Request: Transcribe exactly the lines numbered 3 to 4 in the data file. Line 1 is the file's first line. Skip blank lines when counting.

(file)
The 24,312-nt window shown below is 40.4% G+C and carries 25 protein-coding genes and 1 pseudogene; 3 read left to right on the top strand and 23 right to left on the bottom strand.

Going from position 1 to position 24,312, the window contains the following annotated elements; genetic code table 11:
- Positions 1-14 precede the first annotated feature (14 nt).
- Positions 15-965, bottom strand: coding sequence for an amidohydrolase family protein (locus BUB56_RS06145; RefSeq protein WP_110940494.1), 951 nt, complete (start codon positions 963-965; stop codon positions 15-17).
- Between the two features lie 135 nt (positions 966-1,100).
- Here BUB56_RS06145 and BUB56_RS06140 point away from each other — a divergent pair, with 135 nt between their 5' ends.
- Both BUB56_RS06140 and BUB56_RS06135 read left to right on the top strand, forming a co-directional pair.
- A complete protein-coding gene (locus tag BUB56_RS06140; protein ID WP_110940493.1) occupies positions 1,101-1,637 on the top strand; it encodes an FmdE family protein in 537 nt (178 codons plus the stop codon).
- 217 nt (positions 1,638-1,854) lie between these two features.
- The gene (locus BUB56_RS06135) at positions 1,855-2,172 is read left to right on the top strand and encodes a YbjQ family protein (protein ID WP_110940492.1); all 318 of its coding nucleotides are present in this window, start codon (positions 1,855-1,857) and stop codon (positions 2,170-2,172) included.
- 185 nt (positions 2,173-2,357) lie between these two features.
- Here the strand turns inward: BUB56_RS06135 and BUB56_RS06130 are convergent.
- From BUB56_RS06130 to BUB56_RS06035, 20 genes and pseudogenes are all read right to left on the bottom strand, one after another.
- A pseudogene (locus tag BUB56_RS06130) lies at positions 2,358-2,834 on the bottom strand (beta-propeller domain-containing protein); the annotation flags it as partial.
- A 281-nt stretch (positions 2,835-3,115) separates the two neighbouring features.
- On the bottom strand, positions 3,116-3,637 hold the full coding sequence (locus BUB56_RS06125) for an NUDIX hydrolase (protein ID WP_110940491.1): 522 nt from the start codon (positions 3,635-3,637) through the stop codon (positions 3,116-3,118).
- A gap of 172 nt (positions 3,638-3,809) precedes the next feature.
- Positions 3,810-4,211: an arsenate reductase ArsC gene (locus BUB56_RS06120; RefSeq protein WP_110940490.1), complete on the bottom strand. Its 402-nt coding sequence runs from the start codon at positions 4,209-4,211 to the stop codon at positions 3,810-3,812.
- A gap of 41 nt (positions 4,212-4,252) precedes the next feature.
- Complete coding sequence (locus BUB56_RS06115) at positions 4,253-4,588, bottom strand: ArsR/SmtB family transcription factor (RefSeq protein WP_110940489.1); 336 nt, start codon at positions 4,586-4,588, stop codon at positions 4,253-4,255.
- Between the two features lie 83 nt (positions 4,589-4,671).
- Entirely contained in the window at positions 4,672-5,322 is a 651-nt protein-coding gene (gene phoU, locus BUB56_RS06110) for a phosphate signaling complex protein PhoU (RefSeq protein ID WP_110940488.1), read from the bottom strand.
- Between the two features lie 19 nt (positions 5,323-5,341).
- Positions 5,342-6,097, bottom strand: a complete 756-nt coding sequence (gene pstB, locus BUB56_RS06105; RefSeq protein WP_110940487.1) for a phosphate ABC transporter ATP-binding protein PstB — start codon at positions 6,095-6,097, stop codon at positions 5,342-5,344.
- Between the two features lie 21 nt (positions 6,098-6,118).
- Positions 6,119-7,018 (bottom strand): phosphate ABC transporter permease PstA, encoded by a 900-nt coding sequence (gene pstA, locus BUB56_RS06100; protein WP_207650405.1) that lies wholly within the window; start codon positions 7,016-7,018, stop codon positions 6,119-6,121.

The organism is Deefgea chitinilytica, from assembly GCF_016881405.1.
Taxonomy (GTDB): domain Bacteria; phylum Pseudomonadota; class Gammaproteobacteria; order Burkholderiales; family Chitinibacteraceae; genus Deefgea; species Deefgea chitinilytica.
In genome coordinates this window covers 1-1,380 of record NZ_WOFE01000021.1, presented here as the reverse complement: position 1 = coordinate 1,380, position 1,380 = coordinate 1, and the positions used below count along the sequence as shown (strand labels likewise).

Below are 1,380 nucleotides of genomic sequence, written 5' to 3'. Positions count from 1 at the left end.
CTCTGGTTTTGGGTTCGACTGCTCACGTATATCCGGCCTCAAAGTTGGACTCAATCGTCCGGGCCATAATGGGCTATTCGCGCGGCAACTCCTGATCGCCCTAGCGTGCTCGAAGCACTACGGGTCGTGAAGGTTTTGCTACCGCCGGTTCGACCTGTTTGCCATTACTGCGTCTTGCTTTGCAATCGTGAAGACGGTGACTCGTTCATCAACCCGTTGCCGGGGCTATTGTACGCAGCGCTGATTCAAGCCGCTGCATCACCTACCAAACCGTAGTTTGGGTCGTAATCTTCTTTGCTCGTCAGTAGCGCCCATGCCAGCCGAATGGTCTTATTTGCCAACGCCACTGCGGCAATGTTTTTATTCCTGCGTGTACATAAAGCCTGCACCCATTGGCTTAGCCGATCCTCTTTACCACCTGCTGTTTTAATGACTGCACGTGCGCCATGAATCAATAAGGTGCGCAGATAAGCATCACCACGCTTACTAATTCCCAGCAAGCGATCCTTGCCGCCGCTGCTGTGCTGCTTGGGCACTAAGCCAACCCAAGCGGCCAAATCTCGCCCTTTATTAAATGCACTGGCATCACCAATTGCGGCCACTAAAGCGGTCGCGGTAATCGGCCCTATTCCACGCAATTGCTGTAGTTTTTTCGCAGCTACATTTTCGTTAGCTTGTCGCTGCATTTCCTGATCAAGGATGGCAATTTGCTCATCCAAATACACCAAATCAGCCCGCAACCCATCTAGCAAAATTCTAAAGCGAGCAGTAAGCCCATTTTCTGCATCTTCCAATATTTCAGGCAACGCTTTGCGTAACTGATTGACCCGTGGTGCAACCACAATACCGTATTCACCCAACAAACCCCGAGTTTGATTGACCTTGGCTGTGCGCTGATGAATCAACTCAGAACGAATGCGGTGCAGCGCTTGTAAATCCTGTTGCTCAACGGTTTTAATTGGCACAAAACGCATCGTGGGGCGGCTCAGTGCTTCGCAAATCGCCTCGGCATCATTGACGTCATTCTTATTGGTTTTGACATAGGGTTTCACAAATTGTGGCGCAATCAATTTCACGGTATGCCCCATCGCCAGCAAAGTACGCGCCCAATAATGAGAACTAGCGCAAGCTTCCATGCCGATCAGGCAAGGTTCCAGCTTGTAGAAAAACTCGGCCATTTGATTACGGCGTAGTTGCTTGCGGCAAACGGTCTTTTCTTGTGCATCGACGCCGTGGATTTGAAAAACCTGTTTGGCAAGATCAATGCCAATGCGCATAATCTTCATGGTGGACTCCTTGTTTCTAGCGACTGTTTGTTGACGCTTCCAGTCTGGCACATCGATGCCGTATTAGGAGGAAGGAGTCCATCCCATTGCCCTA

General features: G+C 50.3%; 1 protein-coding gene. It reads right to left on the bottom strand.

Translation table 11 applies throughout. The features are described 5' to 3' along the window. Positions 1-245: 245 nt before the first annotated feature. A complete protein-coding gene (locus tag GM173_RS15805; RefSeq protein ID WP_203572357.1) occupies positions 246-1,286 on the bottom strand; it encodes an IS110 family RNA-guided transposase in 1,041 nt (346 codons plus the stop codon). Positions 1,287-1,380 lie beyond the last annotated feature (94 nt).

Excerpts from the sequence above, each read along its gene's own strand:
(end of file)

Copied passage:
- Positions 1-14 precede the first annotated feature (14 nt).
- Positions 15-965, bottom strand: coding sequence for an amidohydrolase family protein (locus BUB56_RS06145; RefSeq protein WP_110940494.1), 951 nt, complete (start codon positions 963-965; stop codon positions 15-17).